This talk explores the bio- and zoo-political implications of the motif of the zoo in wartime in relation to the question of (en)framing and the disruption of established frames. As John
Berger observes, “in principle, each cage is a frame round the animal inside it.” The zoo cage represents a physical and symbolic boundary between human and animal: in essence, it re-enacts the founding gesture of human sovereignty by means of what Agamben calls the “inclusive exclusion” of bare, biological life (zoē) within qualified, political life (bíos). As Brian Massumi notes, this framing gesture is in fact double: even in situations where the strict nature/culture binary seems to break down, the larger biopolitical framework remains intact. Thus, one might argue that the recent proliferation of “zoo-break” narratives, in which the established order breaks down, often as a result of war or natural disaster, ultimately serves only to reinforce the biopolitical norm by imagining a state of exception. And yet, the cages of the zoo are not merely a frame around the animals inside; in such narratives, the zoo itself serves as a frame for other questions relating to memory and violence, mourning and hope, which are thus in turn reframed as more-than-human. The zoo, then, can also be seen as a “frame of war” (Butler) in which human and nonhuman lives become grievable. In that case, perhaps the multispecies entanglements that become visible during these zoo-break scenarios may hold greater potential for a more-than-human politics in the Anthropocene.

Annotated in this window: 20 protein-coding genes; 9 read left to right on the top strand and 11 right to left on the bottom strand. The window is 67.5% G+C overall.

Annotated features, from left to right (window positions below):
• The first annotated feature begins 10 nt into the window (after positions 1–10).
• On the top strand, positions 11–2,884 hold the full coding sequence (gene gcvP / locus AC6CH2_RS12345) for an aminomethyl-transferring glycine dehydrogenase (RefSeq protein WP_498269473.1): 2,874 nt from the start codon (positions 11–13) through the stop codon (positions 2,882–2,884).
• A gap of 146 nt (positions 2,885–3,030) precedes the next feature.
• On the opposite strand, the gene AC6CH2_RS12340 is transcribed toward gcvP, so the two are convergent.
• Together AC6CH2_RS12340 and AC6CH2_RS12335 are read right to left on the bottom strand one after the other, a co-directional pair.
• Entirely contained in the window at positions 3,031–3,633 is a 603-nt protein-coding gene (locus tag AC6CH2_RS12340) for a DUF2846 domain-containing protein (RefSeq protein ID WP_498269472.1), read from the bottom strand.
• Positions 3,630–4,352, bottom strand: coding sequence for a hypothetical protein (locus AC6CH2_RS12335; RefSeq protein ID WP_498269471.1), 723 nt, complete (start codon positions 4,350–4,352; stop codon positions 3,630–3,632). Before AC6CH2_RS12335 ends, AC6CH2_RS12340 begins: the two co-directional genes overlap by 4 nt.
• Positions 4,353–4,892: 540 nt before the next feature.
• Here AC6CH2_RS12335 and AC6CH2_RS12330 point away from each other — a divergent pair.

Kári Driscoll is Assistant Professor of Comparative Literature at Utrecht University in the Netherlands. He is the editor, with Eva Hoffmann, of What Is Zoopoetics? – Texts, Bodies, Entanglement (Palgrave Macmillan, 2018), and, with Susanne C. Knittel, of “Memory after Humanism”, a special issue of Parallax. His current research project is entitled “Reading Zoos in the Age of the Anthropocene.”
“World, War, Zoo: Zoo-Break Narratives in a Biopolitical Frame” is part of the Visual Cultures Public Programme Autumn 2019 -Living Extinctions, co-organised by Wood Roberdeau & Lynn Turner with the support of the Goldsmiths Critical Ecologies research stream.
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